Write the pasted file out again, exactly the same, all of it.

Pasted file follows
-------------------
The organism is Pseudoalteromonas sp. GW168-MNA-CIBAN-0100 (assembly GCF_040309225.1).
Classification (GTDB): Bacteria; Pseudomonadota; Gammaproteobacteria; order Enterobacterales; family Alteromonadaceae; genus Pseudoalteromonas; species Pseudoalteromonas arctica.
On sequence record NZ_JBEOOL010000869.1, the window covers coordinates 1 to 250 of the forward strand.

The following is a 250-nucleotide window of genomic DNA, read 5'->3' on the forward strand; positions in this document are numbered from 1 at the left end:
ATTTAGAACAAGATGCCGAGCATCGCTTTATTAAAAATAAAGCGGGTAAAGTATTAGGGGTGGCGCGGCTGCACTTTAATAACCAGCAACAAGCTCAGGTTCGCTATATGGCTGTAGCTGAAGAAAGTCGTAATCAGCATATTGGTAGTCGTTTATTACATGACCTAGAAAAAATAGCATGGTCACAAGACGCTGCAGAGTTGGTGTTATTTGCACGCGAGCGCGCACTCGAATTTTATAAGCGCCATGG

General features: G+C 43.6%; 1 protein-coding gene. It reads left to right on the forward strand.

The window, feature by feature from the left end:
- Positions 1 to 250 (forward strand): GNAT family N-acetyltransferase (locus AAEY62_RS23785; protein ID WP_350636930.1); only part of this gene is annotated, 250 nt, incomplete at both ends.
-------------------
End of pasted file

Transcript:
The organism is Pseudoalteromonas sp. GW168-MNA-CIBAN-0100 (assembly GCF_040309225.1).
Classification (GTDB): Bacteria; Pseudomonadota; Gammaproteobacteria; order Enterobacterales; family Alteromonadaceae; genus Pseudoalteromonas; species Pseudoalteromonas arctica.
On sequence record NZ_JBEOOL010000869.1, the window covers coordinates 1 to 250 of the forward strand.

The following is a 250-nucleotide window of genomic DNA, read 5'->3' on the forward strand; positions in this document are numbered from 1 at the left end:
ATTTAGAACAAGATGCCGAGCATCGCTTTATTAAAAATAAAGCGGGTAAAGTATTAGGGGTGGCGCGGCTGCACTTTAATAACCAGCAACAAGCTCAGGTTCGCTATATGGCTGTAGCTGAAGAAAGTCGTAATCAGCATATTGGTAGTCGTTTATTACATGACCTAGAAAAAATAGCATGGTCACAAGACGCTGCAGAGTTGGTGTTATTTGCACGCGAGCGCGCACTCGAATTTTATAAGCGCCATGG

General features: G+C 43.6%; 1 protein-coding gene. It reads left to right on the forward strand.

The window, feature by feature from the left end:
- Positions 1 to 250 (forward strand): GNAT family N-acetyltransferase (locus AAEY62_RS23785; protein ID WP_350636930.1); only part of this gene is annotated, 250 nt, incomplete at both ends.